It’s time to celebrate the year that was 2018. On a personal level it was a really tough year with more downs than ups, but when it came to reading it was my most successful ever. I’ve already written about the best books that were published this year and how I managed to stick to my resolution and finish 7 series that had been languishing on my TBR. So, this post is going to focus on all the other amazing books I read and the interesting stats I have collected about my reading habits.
If you’re curious you can view the spreadsheet I use to track my reading here.
111 – Books read
This year I read 111 books according to the spreadsheet I use to track my reading, or 123 according to Goodreads. As I read quite a few volumes of graphic novel series Saga and manga Tokyo Ghoul I counted those as 1 book each in my tracker but reviewed each volume individually on Goodreads which is throwing all my numbers out! This is by far the most books I have EVER read in a single year. For comparison in 2017 I read 65, and 68 in 2016.
35 – Five star books
I am notoriously reluctant to give out a 5 star rating unless a book really made a significant impact on me, so this number really surprised me. The genres of the books I gave 5 stars highlights how varied my reading is, sci-fi, fantasy, memoir, contemporary, classic, romance, literary, and even poetry. My average star rating across the year was 3.9, the same as in 2017.
66 – Books by women
It’s no secret that my reading is dominated by titles written by women (including at least 2 by trans women this year), it’s a deliberate choice mostly to re-balance my bookshelves and reading habits after many years of reading mostly classics and sci-fi by men. This year in addition to the 59% books by women, I also read 8 books, mainly collections, which were written by authors of various genders, and 37 books by men. This is a slight increase from 2017 when 56% of the books I read were by women.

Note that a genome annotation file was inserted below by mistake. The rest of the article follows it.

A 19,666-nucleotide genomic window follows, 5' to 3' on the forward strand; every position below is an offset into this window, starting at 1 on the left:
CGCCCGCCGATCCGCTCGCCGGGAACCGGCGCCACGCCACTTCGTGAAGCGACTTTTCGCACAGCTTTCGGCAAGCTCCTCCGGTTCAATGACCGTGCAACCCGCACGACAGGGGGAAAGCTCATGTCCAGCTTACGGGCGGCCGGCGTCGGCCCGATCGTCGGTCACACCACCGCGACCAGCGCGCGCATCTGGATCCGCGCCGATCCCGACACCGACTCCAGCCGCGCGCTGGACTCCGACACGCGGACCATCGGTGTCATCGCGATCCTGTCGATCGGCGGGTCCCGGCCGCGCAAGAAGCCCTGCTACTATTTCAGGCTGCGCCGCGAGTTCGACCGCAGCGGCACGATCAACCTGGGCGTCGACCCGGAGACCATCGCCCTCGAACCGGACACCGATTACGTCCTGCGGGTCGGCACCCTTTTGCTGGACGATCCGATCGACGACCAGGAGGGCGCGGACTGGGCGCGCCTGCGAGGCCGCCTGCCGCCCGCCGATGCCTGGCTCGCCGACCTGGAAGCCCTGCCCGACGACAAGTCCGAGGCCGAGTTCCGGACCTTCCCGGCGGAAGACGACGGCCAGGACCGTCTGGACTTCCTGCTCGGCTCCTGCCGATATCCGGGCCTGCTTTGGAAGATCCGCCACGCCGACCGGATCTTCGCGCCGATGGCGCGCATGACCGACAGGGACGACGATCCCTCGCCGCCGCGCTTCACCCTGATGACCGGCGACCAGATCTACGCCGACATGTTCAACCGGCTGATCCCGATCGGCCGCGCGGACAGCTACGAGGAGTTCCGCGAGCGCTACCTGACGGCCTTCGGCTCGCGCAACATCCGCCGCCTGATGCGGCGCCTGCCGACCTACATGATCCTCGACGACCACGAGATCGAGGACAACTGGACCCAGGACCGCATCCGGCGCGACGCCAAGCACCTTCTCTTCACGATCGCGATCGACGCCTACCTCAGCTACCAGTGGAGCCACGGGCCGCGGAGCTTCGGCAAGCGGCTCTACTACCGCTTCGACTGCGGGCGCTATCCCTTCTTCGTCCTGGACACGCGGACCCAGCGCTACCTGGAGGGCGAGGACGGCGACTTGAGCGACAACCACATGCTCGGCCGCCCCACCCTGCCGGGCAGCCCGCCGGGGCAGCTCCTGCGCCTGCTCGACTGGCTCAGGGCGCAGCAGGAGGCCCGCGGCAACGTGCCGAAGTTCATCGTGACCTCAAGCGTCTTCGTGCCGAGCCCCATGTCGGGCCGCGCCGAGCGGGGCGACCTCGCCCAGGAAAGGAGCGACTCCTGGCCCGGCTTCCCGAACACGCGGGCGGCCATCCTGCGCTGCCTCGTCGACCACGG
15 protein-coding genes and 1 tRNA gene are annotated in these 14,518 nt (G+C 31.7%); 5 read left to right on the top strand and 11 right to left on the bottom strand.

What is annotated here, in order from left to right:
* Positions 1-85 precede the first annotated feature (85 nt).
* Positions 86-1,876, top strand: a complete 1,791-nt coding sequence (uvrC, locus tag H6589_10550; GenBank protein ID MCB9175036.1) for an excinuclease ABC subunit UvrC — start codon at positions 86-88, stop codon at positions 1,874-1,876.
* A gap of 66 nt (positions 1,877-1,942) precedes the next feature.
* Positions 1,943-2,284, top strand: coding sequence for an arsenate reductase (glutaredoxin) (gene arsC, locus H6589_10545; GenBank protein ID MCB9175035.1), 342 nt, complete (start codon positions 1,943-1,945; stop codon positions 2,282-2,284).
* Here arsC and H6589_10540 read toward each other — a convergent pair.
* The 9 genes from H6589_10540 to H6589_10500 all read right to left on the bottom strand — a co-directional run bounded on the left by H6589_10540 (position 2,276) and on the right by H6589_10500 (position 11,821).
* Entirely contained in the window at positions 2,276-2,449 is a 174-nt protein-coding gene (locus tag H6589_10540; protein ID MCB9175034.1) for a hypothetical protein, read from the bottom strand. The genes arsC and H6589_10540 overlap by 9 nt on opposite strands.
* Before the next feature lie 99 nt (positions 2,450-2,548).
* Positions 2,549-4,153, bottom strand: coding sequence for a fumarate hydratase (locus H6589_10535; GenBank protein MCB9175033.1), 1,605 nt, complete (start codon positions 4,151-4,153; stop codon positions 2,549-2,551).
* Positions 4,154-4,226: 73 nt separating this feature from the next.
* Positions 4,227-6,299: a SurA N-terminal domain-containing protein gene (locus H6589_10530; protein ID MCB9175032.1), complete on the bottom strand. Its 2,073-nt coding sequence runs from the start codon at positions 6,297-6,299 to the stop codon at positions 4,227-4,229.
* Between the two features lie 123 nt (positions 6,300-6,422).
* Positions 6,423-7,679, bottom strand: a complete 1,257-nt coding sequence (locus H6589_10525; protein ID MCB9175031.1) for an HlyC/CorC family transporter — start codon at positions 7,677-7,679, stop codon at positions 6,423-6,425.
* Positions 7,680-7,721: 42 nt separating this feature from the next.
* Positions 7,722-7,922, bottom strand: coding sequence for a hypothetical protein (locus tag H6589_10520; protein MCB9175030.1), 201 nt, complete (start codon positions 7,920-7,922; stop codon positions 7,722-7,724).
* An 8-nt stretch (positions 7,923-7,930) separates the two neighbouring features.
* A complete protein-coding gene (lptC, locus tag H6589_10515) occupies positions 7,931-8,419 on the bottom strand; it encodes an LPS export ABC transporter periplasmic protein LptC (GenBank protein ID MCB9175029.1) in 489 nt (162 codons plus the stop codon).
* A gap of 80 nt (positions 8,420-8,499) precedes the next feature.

26 – Translated books
I wrote about my passion for reading books in translation way back in early 2016, and that passion has continued this year with everything from an 1816 German horror short story (The Sandman) to new literary fiction from Japan (Convenience Store Woman), YA fantasy from France (A Winter’s Promise) and even a 1971 modern classic from Albania (Chronicle in Stone). My reading was dominated by Japanese books, mostly due to my holiday there in the first few weeks of the year, with a total of 15 books. I also read 4 books from France and 2 from Korea. I managed to increase the proportion of translated books up to 25% this year, up from 22% in 2017.
34 – Books published in 2018
This was the year for new releases! When combined with 2017 releases, new books were almost 50% of my reading this year, a huge increase from 30% last year. I suspect a large part of this was that after almost 4 years of blogging about books I have developed some really great relationships with the publishers in Australia who now send me books that are really aligned to my interests, along with having more time this year to borrow new releases from work (Melbourne Writers Festival).
13 – Classics
I read 26 books which were published before before 2008 (ie. more than 10 years ago), but only 13 of those I would consider Classics. It’s such an subjective classification, but it’s a good way for me to see if I am reading some older books in amongst the new releases.
19 – Audiobooks
My love of audiobooks is well known, and in 2018 I used them to help me finish series that had been languishing on my shelves. You can read about that in full here. Only three of the books I listened to were stand-alone novels. My favourite of those was Home Fire by Kamila Shamsie, who I was lucky enough to meet at Adelaide Writers Week.
Anglophone countries still dominate my reading, which I guess is to be expected given the only language I can read confidently in is English. I have made an effort to diversify my reading within the dominant countries. For example, while I read 30 books by authors from the US 8 of those were by people of colour and/or LGBTQIA+ people. It’s definitely an area I want to continue to improve on in 2019.